VATICAN CITY—Holy men and women throughout the ages have received Christ in the Eucharist and have allowed him to permeate their lives, said speakers at a Vatican conference.

“The attachment to and love for Jesus Christ present in the Eucharist” is common to many of the men and women proclaimed saints by the Catholic Church, said Archbishop José Saraiva Martins.

The archbishop, prefect of the Congregation for Sainthood Causes, presided over a Dec. 6-7 symposium on the role of the Eucharist in the lives of the saints.

The presentations included the development of eucharistic spirituality throughout the centuries and examples of how the Eucharist nourished the holiness of some of the Church's greatest saints.

Archbishop Saraiva and other speakers also highlighted how the Eucharist, the center of the Catholic Church's sacramental and communal life, has influenced contemporary men and women, including Mother Teresa of Calcutta.

Saints are men and women who have allowed Jesus to live in them and to transform them, the archbishop said.

For many of the Church's saints, he said, “the Eucharist was the fulcrum, the center of their lives as Christians, and the commandment to love God and love one's neighbor were interdependent and harmoniously fused.”

While some saints' devotion to the Eucharist was seen in the hours they spent in contemplation and adoration, “attachment to the Eucharist is not limited to a personal and intimate relationship with the Lord present under the appearance of bread,” Archbishop Saraiva said.

For many saints, he said, the reality of Jesus present in the Eucharist “led them to share his way of living and loving and, therefore, to truly be like the bread that was broken in order to be distributed to those in need.”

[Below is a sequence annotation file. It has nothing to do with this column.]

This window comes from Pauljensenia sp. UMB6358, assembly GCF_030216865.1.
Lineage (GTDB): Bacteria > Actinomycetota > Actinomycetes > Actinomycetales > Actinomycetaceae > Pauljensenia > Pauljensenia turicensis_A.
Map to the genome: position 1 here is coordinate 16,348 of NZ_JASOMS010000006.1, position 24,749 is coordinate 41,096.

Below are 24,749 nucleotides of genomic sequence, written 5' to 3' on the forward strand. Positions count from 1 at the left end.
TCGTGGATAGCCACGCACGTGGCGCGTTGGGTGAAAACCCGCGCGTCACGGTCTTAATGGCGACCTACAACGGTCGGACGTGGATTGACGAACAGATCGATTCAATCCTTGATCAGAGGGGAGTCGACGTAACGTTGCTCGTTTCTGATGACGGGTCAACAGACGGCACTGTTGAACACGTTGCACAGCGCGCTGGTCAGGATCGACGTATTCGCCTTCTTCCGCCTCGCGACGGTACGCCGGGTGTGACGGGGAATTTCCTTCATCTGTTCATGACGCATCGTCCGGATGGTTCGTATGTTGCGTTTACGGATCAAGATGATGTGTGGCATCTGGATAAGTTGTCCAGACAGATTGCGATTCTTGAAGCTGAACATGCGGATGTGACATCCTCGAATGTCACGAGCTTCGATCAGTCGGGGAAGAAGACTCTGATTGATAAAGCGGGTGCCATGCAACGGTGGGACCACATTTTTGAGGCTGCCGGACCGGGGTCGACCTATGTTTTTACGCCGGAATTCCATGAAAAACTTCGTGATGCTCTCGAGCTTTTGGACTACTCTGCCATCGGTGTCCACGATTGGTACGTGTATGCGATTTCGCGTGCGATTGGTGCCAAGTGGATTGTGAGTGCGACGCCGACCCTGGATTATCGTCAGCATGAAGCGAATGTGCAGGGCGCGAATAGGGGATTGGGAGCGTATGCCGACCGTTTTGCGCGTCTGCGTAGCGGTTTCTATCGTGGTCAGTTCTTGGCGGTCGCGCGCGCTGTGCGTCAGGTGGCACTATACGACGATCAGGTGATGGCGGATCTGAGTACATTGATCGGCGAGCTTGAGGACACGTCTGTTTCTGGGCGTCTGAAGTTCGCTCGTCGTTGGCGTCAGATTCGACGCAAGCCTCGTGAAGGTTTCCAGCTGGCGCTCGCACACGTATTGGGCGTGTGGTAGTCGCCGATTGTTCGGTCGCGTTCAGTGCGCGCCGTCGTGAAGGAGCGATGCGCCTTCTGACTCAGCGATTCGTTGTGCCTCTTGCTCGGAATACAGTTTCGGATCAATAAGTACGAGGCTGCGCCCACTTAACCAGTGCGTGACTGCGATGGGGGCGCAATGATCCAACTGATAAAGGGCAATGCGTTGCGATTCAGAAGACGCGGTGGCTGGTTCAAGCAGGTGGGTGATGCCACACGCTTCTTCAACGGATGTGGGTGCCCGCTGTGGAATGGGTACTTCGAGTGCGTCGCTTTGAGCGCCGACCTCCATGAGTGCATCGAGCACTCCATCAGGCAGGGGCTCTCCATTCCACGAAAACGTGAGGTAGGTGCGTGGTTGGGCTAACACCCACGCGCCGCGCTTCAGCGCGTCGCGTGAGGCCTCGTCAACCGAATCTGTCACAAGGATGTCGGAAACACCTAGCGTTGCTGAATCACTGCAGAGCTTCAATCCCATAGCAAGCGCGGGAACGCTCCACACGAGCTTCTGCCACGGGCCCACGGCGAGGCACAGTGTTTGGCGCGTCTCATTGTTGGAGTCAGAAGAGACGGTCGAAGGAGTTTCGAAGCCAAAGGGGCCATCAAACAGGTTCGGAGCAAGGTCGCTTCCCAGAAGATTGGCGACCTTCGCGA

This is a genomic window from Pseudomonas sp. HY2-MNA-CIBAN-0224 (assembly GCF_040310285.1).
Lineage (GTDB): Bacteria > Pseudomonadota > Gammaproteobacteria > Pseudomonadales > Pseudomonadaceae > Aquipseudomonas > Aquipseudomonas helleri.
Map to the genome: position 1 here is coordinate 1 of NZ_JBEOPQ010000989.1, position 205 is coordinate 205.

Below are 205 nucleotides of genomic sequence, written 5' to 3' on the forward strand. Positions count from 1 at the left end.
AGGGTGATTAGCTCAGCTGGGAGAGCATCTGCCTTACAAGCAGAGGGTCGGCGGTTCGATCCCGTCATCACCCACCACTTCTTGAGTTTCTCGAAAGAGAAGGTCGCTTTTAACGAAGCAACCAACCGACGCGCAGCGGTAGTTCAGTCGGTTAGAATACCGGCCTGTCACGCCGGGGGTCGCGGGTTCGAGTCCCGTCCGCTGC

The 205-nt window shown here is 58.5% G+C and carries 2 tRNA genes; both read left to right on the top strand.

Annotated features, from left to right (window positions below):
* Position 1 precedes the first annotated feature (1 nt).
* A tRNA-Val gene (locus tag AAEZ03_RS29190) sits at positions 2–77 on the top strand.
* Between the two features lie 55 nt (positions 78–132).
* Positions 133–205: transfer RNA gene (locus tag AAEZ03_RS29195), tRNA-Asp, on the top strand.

The archbishop pointed to Blessed Katharine Drexel, U.S. founder of a religious order serving Native Americans and blacks, as one of the holy men and women who experienced the Eucharist as a call to serve.

Blessed Drexel, he said, told members of her order that after receiving Communion they should go out to meet Jesus again in the poor.

Carmelite Father Jesús Castellano Cervera, president of Rome's Teresianum Pontifical Theological Faculty, described the connection between the Eucharist and mysticism in saints such as John of the Cross, Teresa of Avila and Ignatius of Loyola.

For Catholics, “the Eucharist is the summit of the experience of mystery,” he said. “The Eucharist renews and increases that communion with Christ begun at baptism so that Christ lives in us and we live in him.”

For some saints the experience is one of mysticism, a strong and profound spiritual experience of a tangible presence of Christ, he said.

But, Father Castellano said, it is more common for saints — and for Catholics in general — to demonstrate the “mysticism of the presence,” or the prayer that goes “from adoration to service, from contemplating the presence of the Lord in the Eucharist to recognizing Christ in their brothers and sisters.”

Because of this, the Carmelite said he did not hesitate to classify St. Charles de Foucauld and Mother Teresa of Calcutta as singular mystics of our time. (From combined wire services)